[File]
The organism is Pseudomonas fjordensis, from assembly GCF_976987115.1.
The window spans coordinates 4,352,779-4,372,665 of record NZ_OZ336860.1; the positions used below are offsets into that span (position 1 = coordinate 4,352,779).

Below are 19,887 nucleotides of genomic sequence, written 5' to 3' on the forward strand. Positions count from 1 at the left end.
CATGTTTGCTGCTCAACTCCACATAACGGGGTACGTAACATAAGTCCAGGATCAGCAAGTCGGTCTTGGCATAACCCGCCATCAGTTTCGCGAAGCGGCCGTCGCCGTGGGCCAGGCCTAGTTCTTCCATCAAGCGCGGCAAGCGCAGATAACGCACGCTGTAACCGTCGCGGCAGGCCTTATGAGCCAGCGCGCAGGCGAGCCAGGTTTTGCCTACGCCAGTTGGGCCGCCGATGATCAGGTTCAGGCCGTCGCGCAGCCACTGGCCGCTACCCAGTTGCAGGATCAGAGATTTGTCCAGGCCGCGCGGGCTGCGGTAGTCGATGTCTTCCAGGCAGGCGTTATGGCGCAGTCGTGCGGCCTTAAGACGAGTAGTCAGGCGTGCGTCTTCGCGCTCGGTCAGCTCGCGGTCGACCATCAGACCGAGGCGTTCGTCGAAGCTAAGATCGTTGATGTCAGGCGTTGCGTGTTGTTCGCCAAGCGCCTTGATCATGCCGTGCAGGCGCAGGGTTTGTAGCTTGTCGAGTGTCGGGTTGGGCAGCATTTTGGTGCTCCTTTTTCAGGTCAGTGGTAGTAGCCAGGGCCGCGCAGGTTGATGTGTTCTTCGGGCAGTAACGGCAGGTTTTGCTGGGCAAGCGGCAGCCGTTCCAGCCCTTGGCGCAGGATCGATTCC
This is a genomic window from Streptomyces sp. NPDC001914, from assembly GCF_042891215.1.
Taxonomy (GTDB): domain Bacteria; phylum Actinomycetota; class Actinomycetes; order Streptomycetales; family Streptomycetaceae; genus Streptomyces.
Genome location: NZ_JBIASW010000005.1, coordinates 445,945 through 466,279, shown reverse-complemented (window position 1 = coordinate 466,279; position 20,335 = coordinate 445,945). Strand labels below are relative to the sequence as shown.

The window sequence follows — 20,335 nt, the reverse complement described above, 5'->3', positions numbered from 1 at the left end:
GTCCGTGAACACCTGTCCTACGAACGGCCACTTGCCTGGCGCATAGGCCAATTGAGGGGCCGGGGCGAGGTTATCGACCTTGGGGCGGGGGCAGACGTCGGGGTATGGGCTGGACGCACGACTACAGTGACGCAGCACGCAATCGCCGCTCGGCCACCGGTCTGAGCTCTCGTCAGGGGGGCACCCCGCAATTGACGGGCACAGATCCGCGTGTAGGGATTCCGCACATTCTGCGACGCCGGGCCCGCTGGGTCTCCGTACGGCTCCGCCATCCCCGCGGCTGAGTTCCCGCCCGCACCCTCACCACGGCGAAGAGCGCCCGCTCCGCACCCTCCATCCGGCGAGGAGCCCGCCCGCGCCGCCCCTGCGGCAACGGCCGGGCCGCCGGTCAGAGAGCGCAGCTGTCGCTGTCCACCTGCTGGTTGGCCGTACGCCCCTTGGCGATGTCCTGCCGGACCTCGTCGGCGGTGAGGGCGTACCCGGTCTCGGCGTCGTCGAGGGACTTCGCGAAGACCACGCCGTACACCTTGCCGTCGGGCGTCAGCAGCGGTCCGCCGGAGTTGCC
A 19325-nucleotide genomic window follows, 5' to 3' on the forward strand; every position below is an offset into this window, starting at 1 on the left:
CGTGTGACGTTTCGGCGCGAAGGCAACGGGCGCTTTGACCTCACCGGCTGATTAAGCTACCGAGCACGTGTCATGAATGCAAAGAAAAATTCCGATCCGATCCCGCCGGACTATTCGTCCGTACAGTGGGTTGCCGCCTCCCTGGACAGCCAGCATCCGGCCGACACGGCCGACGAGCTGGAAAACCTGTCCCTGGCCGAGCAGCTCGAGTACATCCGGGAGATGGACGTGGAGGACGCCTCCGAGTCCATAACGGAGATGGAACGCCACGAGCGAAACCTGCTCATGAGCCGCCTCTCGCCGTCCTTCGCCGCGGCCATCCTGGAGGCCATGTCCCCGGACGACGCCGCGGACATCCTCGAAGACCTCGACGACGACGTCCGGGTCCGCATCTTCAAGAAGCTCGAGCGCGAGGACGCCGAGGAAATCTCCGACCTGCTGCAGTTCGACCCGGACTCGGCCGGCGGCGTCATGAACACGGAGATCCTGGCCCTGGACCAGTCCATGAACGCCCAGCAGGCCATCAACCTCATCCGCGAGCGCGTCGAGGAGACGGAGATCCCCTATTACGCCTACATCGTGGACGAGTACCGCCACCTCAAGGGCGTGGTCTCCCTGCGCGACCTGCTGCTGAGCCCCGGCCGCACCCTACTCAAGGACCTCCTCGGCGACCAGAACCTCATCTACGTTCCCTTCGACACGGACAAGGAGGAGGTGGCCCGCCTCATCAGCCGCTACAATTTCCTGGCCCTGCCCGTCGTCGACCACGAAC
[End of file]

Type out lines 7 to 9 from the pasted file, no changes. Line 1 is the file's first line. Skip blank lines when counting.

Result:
Genome location: NZ_JBIASW010000005.1, coordinates 445,945 through 466,279, shown reverse-complemented (window position 1 = coordinate 466,279; position 20,335 = coordinate 445,945). Strand labels below are relative to the sequence as shown.

The window sequence follows — 20,335 nt, the reverse complement described above, 5'->3', positions numbered from 1 at the left end:
GTCCGTGAACACCTGTCCTACGAACGGCCACTTGCCTGGCGCATAGGCCAATTGAGGGGCCGGGGCGAGGTTATCGACCTTGGGGCGGGGGCAGACGTCGGGGTATGGGCTGGACGCACGACTACAGTGACGCAGCACGCAATCGCCGCTCGGCCACCGGTCTGAGCTCTCGTCAGGGGGGCACCCCGCAATTGACGGGCACAGATCCGCGTGTAGGGATTCCGCACATTCTGCGACGCCGGGCCCGCTGGGTCTCCGTACGGCTCCGCCATCCCCGCGGCTGAGTTCCCGCCCGCACCCTCACCACGGCGAAGAGCGCCCGCTCCGCACCCTCCATCCGGCGAGGAGCCCGCCCGCGCCGCCCCTGCGGCAACGGCCGGGCCGCCGGTCAGAGAGCGCAGCTGTCGCTGTCCACCTGCTGGTTGGCCGTACGCCCCTTGGCGATGTCCTGCCGGACCTCGTCGGCGGTGAGGGCGTACCCGGTCTCGGCGTCGTCGAGGGACTTCGCGAAGACCACGCCGTACACCTTGCCGTCGGGCGTCAGCAGCGGTCCGCCGGAGTTGCC